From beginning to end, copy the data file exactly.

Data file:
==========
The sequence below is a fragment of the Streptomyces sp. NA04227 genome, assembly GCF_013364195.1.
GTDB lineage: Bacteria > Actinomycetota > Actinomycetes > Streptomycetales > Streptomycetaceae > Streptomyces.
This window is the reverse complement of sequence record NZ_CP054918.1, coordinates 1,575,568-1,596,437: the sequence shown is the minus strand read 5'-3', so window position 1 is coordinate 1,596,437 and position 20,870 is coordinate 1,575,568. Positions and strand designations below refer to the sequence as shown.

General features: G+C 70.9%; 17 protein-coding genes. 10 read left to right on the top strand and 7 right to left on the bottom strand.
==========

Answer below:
The sequence below is a fragment of the Streptomyces sp. NA04227 genome, assembly GCF_013364195.1.
GTDB lineage: Bacteria > Actinomycetota > Actinomycetes > Streptomycetales > Streptomycetaceae > Streptomyces.
This window is the reverse complement of sequence record NZ_CP054918.1, coordinates 1,575,568-1,596,437: the sequence shown is the minus strand read 5'-3', so window position 1 is coordinate 1,596,437 and position 20,870 is coordinate 1,575,568. Positions and strand designations below refer to the sequence as shown.

General features: G+C 70.9%; 17 protein-coding genes. 10 read left to right on the top strand and 7 right to left on the bottom strand.